AUGUSTA, Ga. – As expected, the pre-tournament talk at Augusta National this week hasn’t been all golf.
Georgia’s new voting bill, SB202, was passed last month with a party-line vote, and it's being criticized by Democrats who claim the legislation is an act of voter suppression – with President Joe Biden even comparing the laws to the Jim Crow era – and praised by Republicans who say it’s necessary after the state’s local election officials were overwhelmed by record turnout, including an large increase in mail-in ballots, in last year’s presidential election and subsequent Senate runoffs.
Just days after the MLB moved its All-Star Game out of Atlanta this summer and other Georgia-based corporations have spoken out on the matter, Masters competitors and Augusta National Golf Club chairman Fred Ridley were among those to provide comment, though only one player, Cameron Champ, one of the few Black players on the PGA Tour, specifically took a stance on the new laws.
“I think a lot of people are very disappointed to see that,” Champ told reporters on Tuesday. “As you can tell, it really targets certain Black communities and makes it harder to vote, which, to me, it's everyone's right to vote. For me to see that, it's very shocking. Obviously, with MLB and what they did and moving the All-Star Game was a big statement. I know there's a bunch of other organizations and companies that have moved things. Again, this is a prestigious event, and I know there's a lot going on with it and the people involved with it.
“But, again, yeah, it was definitely a little bit frustrating to see that. This week I'll definitely be supporting doing some things throughout the week.”
Ridley, speaking on Wednesday in the press center, would not comment on whether he supports the bill or not.
"I believe, as does everyone in our organization, that the right to vote is fundamental in our democratic society," Ridley said in his opening remarks. "No one should be disadvantaged in exercising that right, and it is critical that all citizens have confidence in the electoral process. This is fundamental to who we are as a people. We realize that views and opinions on this law differ, and there have been calls for boycotts and other punitive measures. Unfortunately, those actions often impose the greatest burdens on the most vulnerable in our society. And in this case, that includes our friends and neighbors here in Augusta who are the very focus of the positive difference we are trying to make."
Ground broke Tuesday morning on a new community center and Boys and Girls Club regional headquarters in the Harrisburg neighborhood, about 3 miles from Augusta National. The project is phase one in a $10 million, multi-year initiative called the HUB for Community Innovation, which is funded by Augusta National and other partners, including AT&T, Bank of America and IBM, and designed to revitalize the Harrisburg and Laney Walker neighborhoods.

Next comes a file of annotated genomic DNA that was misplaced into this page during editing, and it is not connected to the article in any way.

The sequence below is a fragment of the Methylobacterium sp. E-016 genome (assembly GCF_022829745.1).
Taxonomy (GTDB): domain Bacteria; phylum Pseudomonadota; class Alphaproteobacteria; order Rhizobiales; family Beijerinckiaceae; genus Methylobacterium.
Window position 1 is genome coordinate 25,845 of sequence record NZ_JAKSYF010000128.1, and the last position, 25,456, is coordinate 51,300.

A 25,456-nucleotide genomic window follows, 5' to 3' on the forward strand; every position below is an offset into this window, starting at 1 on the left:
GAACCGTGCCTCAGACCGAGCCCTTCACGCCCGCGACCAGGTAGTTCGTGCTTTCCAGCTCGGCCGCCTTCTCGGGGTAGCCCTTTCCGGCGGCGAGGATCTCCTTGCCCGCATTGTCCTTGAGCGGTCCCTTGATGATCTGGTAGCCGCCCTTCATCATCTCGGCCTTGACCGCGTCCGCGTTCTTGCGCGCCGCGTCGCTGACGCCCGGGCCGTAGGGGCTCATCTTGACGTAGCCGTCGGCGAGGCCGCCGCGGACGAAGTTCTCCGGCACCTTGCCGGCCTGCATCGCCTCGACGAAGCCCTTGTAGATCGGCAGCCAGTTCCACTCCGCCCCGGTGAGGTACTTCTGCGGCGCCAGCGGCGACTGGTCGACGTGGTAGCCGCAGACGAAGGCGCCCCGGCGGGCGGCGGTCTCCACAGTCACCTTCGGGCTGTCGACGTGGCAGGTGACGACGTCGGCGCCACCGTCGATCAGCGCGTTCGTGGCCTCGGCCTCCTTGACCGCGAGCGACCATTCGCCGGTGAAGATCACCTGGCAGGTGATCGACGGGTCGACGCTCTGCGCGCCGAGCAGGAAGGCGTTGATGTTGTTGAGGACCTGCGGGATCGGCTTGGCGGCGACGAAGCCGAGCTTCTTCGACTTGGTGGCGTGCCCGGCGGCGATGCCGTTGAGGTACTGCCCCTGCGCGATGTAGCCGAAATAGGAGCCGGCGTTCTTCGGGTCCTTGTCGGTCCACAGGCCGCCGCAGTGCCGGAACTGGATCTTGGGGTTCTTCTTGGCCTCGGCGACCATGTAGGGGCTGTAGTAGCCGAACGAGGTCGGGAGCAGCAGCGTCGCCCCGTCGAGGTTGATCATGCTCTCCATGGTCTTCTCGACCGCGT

"It reminded us that our mission to serve Augusta and its citizens is where we can and will make the greatest impact," Ridley added.
Pressed to take a stance on the voting bill, Ridley declined, saying he doesn't believe his opinion on the law should "shape the discussion."
"As I stated in my previous comments, I believe and I am confident that every member of this club believes that voting is an essential fundamental right in our society and, as I stated, that anything that disadvantages anyone to vote is wrong and should be addressed. I'm not going to speak to the specifics of the law, but ... I think that resolution is going to be based on people working together and talking and having constructive dialogue because that's the way our democratic society works. And while I know you would like for us to make a proclamation on this, I just don't think that is going to be helpful to ultimately reaching a resolution.
"And so we would like to encourage people to talk, to communicate, to let the democratic process work. And hopefully, these fundamentals that I've stated are so important to us and I think everyone in this room, can be achieved."
While other players were asked questions about the bill, most of them chose not to elaborate much. Rory McIlroy, of Northern Ireland and a South Florida resident, perhaps gave the best of those answers.
“I have to be respectful and somewhat careful what I say because I'm not a citizen of this country, but I certainly think all great countries and democracies are built on equal voting rights and everyone being able to get to the ballot boxes as easily as possible,” McIlroy said. “I'm all for getting people to get out and vote and to have a great democracy, and I've chosen to live in this country because I believe this country is the best country in the world. You know, America is the land of opportunity and it's the American dream. You work hard; you get rewarded. So, I believe in all of that stuff.”